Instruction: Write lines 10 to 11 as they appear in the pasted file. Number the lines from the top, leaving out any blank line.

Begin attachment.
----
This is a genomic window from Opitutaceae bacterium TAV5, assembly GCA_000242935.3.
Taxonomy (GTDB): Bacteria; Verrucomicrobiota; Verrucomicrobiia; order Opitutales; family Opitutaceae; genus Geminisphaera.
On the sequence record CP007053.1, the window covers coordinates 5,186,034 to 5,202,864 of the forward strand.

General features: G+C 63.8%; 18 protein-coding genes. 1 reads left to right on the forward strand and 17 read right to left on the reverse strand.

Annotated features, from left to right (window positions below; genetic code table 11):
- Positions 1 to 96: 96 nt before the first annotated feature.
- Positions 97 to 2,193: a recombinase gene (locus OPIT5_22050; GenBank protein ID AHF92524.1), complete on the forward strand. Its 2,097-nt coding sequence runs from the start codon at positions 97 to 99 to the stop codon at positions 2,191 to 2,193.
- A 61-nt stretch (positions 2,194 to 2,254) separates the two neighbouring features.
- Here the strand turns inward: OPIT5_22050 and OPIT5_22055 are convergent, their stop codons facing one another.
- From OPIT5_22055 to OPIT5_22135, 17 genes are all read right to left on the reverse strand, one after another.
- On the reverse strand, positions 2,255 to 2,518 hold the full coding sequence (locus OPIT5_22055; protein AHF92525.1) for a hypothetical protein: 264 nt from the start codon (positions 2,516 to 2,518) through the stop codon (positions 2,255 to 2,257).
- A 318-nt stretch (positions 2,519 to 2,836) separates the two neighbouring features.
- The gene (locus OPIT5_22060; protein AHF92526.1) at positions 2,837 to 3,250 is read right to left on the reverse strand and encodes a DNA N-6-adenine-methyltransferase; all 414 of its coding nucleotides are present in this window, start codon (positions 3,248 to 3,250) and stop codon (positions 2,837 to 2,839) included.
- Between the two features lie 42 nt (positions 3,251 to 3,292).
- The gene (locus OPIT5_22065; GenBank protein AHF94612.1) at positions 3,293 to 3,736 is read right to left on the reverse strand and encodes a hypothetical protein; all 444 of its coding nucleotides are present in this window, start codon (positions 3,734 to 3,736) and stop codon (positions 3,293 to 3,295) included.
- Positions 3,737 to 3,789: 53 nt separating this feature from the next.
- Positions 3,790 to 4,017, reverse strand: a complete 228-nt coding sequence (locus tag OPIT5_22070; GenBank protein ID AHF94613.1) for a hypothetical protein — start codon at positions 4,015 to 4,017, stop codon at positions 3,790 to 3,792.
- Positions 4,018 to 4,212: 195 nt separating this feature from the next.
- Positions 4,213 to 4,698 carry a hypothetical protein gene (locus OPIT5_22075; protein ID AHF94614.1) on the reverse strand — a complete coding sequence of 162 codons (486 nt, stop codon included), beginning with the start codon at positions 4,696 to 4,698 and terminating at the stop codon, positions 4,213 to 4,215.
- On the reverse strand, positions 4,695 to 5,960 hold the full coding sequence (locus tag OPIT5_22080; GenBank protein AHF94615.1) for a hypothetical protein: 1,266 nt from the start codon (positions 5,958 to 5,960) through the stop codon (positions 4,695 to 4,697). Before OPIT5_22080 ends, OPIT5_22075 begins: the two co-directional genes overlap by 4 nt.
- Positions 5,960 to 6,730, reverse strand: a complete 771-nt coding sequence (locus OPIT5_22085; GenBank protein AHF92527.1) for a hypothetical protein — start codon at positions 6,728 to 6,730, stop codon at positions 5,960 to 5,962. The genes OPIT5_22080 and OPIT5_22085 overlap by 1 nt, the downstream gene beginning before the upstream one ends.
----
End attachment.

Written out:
- From OPIT5_22055 to OPIT5_22135, 17 genes are all read right to left on the reverse strand, one after another.
- On the reverse strand, positions 2,255 to 2,518 hold the full coding sequence (locus OPIT5_22055; protein AHF92525.1) for a hypothetical protein: 264 nt from the start codon (positions 2,516 to 2,518) through the stop codon (positions 2,255 to 2,257).